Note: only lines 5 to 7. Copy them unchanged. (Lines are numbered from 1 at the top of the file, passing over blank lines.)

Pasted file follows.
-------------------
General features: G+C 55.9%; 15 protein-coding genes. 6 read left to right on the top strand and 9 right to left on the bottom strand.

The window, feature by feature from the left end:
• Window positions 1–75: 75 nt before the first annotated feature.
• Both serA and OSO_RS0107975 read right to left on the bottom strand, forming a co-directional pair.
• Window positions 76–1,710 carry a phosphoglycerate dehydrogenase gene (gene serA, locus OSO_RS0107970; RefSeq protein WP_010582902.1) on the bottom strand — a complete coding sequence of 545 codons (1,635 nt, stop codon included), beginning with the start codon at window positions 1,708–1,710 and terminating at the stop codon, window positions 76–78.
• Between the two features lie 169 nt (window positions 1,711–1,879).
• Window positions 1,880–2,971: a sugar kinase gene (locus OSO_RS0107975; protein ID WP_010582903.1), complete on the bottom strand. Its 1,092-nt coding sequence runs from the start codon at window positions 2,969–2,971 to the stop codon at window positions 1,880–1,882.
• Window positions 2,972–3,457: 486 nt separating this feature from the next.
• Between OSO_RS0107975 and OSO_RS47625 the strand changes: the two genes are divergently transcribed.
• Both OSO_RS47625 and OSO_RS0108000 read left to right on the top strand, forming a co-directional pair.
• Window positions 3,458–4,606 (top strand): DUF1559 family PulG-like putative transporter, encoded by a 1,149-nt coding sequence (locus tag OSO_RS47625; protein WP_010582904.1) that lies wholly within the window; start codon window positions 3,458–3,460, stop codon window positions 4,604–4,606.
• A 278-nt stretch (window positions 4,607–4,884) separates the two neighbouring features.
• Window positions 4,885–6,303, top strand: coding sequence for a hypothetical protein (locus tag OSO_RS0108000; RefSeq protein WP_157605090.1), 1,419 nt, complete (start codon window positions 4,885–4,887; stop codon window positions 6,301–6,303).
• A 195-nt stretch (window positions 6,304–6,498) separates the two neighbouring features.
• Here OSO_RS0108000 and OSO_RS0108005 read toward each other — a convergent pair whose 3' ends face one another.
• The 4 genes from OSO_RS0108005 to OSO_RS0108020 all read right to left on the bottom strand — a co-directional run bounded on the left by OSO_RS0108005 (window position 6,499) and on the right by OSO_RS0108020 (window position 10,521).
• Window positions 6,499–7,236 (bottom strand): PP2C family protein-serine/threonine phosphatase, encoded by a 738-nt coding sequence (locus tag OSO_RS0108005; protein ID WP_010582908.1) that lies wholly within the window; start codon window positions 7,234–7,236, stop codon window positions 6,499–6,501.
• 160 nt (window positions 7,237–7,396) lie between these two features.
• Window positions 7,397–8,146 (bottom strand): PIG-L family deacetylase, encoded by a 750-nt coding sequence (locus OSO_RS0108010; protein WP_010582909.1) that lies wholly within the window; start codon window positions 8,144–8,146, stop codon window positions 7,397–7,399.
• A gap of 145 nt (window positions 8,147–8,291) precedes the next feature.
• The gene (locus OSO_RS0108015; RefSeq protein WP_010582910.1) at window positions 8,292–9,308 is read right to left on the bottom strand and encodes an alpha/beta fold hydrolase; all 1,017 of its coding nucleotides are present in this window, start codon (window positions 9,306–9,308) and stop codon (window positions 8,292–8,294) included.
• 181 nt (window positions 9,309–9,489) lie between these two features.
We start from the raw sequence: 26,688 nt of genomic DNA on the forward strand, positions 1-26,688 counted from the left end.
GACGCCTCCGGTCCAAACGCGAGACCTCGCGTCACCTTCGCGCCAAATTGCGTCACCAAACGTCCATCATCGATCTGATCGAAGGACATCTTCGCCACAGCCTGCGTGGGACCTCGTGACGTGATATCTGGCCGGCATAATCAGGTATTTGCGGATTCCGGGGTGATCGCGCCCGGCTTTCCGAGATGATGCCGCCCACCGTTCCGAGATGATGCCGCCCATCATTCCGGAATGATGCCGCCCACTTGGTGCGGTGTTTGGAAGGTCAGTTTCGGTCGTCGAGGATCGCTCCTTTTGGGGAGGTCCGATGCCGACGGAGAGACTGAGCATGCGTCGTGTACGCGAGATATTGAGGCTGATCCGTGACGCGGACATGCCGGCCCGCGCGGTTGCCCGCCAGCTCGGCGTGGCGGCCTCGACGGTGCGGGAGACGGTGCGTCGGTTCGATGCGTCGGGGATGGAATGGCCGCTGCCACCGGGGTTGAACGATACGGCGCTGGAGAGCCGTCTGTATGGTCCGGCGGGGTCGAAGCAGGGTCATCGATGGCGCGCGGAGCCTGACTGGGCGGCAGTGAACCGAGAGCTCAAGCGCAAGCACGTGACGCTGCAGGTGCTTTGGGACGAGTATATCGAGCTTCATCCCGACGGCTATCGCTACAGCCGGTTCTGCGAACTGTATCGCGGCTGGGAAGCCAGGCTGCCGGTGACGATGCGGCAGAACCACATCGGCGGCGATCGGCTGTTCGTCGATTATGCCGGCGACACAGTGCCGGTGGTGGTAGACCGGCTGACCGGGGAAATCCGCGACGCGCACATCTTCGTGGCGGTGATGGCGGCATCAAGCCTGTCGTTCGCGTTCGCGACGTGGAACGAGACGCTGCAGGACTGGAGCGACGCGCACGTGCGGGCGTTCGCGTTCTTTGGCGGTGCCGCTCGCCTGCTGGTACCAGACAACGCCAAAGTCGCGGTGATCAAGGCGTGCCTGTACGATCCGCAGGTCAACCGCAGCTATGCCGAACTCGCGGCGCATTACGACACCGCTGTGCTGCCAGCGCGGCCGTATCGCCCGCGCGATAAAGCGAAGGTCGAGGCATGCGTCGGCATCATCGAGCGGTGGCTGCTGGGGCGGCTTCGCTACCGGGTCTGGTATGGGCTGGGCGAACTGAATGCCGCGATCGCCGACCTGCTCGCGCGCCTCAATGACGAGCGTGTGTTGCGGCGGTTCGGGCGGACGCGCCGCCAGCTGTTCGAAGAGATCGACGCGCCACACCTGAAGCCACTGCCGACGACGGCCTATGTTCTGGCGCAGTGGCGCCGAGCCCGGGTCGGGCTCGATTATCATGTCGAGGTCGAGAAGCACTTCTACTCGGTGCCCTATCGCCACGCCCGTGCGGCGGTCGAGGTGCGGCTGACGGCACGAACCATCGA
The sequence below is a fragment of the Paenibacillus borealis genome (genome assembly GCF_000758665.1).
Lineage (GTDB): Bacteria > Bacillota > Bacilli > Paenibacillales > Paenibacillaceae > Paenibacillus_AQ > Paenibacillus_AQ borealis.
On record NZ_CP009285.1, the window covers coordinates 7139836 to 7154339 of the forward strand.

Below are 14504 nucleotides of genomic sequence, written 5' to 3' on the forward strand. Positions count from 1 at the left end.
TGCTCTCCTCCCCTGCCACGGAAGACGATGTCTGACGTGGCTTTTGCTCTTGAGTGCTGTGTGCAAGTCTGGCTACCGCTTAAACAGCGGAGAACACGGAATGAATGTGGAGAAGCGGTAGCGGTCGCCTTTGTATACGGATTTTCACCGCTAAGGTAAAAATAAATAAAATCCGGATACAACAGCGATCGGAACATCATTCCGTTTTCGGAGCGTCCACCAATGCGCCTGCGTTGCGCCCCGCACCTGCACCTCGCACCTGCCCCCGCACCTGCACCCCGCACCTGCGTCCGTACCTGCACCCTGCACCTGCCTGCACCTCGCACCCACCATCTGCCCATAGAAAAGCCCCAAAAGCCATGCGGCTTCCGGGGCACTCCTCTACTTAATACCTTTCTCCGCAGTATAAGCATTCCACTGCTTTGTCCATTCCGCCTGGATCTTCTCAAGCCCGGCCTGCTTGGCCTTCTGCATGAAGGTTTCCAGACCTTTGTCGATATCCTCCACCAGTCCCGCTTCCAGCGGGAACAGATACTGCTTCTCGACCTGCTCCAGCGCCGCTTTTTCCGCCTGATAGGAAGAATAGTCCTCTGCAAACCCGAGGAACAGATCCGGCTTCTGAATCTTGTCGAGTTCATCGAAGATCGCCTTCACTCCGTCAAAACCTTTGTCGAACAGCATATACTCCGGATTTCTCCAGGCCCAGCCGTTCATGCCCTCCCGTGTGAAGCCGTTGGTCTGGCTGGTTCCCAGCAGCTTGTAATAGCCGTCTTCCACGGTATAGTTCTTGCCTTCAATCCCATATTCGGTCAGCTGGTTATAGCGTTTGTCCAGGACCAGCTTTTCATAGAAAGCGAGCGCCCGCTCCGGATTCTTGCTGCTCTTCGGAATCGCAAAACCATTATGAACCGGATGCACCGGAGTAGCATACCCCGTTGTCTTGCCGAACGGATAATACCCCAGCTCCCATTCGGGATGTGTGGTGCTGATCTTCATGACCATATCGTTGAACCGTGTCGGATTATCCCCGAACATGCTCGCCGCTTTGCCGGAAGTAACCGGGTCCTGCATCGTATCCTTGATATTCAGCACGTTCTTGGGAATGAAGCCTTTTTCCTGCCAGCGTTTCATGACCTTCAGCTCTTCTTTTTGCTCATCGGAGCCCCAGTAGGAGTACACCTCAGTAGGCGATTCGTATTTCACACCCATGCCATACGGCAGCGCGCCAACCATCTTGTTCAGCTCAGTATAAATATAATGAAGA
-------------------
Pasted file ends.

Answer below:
• Window positions 76–1,710 carry a phosphoglycerate dehydrogenase gene (gene serA, locus OSO_RS0107970; RefSeq protein WP_010582902.1) on the bottom strand — a complete coding sequence of 545 codons (1,635 nt, stop codon included), beginning with the start codon at window positions 1,708–1,710 and terminating at the stop codon, window positions 76–78.
• Between the two features lie 169 nt (window positions 1,711–1,879).
• Window positions 1,880–2,971: a sugar kinase gene (locus OSO_RS0107975; protein ID WP_010582903.1), complete on the bottom strand. Its 1,092-nt coding sequence runs from the start codon at window positions 2,969–2,971 to the stop codon at window positions 1,880–1,882.